Age related dilema


#1

My 19 yr old son just announced to me yesterday that he’s going out with a 29 yr old woman.

Today, he asked that I meet her, I flatly refused. I’m being accused of being close minded. I agreed with him. In this situation, I am being close minded as I can’t see anything right about a 29 year old woman even finding interest in a 19 yr old.

I’m not being rational about this right?


#2

My opinion would be to just meet her and see how you like her, but don’t go in with a negative attitude.


#3

I don’t blame you for being skeptical. There is a huge difference between 10 years at 19 and 29 and 10 years at, say, 45 and 55.

However, I’d say you’re probably going to have better luck expressing your concerns and going along with it (after all, legally he is an adult). At least you can meet her and have some solid complaints against her… or there’s always the off chance she’s a great gal who happens not to care so much about age. Maybe your son is just really mature :stuck_out_tongue: .


#4

You may be right, however I would fear that might galvanize his desire to see her. He could rebel saying, “I’m an adult, I’ll see who I want to see.”

I think I’d just stay cool, meet her and be nice. I’ll bet it’ll blow over.


#5

I can’t be too judgemental–10 years is the age difference b/t my husband and myself. BUT, I was 23 and self sufficient when we started dating, not 19 and (I’m guessing) living at home. I tend to agree with the other posters, most likely this will blow over, maybe he’s just trying to get you riled up. It’s up to you to decide how much of a fuss you want to make of it. Good luck!


#6

Since your son is an adult, you might as well meet her. My youngest is 19, and it seems to me that the more I know about what she is involved in (with her consent, of course), the better position I would be in should she ever turn to me for help or guidance if things go awry.

I’ll be 60 in November, but I remember when I was 19. I’m first to admit that I didn’t know then nearly as much as I thought I did at the time, but I also remember being commissioned a Flying Officer (1st Lieutenant for US readers) in the Royal Canadian Air Force. It happened when I was 19, so there seemed to be more happening than just chronology.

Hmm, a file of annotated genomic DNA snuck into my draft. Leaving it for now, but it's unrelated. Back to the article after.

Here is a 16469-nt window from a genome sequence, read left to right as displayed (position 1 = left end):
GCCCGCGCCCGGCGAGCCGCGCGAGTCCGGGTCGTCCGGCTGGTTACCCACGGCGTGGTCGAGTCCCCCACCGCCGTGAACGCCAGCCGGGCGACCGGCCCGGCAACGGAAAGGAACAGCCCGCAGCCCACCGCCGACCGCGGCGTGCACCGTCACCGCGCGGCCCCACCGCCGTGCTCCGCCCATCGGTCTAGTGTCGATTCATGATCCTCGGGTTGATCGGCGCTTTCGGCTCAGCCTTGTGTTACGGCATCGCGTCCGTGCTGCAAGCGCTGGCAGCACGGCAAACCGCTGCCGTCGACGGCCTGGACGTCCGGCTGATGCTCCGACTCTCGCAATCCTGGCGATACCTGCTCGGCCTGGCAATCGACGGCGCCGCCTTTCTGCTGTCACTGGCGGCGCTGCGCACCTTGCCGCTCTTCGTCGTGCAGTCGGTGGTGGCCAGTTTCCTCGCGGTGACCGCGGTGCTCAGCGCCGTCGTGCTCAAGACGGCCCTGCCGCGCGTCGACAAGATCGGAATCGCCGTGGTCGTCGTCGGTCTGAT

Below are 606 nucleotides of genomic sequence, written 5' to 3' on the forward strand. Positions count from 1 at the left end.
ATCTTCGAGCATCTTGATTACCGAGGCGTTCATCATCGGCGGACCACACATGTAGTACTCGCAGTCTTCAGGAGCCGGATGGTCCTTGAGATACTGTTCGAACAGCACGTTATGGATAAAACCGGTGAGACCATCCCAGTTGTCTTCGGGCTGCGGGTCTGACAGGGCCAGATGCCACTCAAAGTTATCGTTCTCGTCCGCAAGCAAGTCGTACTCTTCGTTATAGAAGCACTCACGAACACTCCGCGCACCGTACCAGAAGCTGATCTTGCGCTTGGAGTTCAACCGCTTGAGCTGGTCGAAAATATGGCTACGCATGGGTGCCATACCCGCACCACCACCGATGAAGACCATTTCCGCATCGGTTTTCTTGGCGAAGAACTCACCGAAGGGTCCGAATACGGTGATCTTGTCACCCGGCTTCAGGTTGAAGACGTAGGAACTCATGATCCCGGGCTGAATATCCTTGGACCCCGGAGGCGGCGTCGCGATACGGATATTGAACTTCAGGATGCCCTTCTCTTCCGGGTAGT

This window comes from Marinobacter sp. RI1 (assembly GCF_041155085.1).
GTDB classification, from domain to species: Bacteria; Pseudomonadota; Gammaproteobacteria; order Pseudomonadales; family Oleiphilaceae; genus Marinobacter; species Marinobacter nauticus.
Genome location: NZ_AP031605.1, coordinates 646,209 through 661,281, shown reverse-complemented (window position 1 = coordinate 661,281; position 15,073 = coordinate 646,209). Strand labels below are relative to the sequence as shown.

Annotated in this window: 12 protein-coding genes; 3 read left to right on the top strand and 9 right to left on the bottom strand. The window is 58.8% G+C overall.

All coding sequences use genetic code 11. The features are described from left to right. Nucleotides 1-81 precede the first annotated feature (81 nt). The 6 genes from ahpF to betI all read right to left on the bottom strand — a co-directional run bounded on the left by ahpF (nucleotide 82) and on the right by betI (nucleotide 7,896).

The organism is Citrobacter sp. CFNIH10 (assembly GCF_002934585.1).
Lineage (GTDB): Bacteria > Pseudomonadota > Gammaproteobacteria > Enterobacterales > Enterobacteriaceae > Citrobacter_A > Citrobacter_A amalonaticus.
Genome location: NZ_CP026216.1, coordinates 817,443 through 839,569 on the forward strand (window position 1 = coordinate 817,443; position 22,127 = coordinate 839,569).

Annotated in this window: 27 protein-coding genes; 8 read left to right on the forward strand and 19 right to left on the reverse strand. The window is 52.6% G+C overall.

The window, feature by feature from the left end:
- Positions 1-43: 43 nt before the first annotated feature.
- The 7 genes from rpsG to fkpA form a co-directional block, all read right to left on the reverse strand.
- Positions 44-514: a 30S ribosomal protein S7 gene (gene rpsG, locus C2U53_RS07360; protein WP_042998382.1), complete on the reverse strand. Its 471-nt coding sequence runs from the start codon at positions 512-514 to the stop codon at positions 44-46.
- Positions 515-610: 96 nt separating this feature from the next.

Blessings,

Gerry


#7

With rare exception, this not being one of them, I would urge you to never refuse meeting someone your ds knows - dating or otherwise. It puts you out of his life more than them and leaves a rift between parent and child long after they are gone. It’s not worth it.


#8

Yes, I knew I was overeacting.

I’ve already got alot of backtracking to do (I wrote this message AFTER having a run in with him). It’s a good thing that we didn’t go as far as yelling over it but I did say a few things that I regret.

I wonder what I can now do to smooth out the situation.

My problem is, that I could never behave in such a manner that it would show that I don’t mind that a woman is interested in “kids”. Yes, legally he’s an adult, I know that, but YUK! What possesses a woman to want to get involved with a person that’s still in his teens?

Ok, breathing in, breathing out… whew! My son went and told her everything I said about her (when I found out he was dating her)… then blamed ME for hurting her feelings. I told him that he should have told her that I wasn’t ready to meet her, that I didn’t approve and that it might take some time to warm me up, rather than tell her all the juicy details of our conversation. That is the level of maturity he’s at right now. Now how do I fix this with my son, and ultimately, with this woman? She knows that I was vehemently opposed, that I thought there was something wrong with her thinking, that I called him “practically a victim of pedophilia” etc! Ugh! I have a big mouth!

I’m almost positive they’re sexually active, and I’ve warned him that sometimes some women feel their biological clock ticking and may feel that a naive person could give them a child if they don’t have anyone older that is interested. I’m sure he told her this as well.

You know, I have put myself in a precarious position with my anger, but how to “fix” it now?


#9

Tell him that you have had time to calm down and, having thought it over, you realise how wrong of you not to get to know the woman.

Who knows, you might find lots of things to talk about with her that she is unable to discuss with you son. When she was 20 he was only ten. There must be a lot of topics that that he would not be able to relate to that she, as a mature older woman would.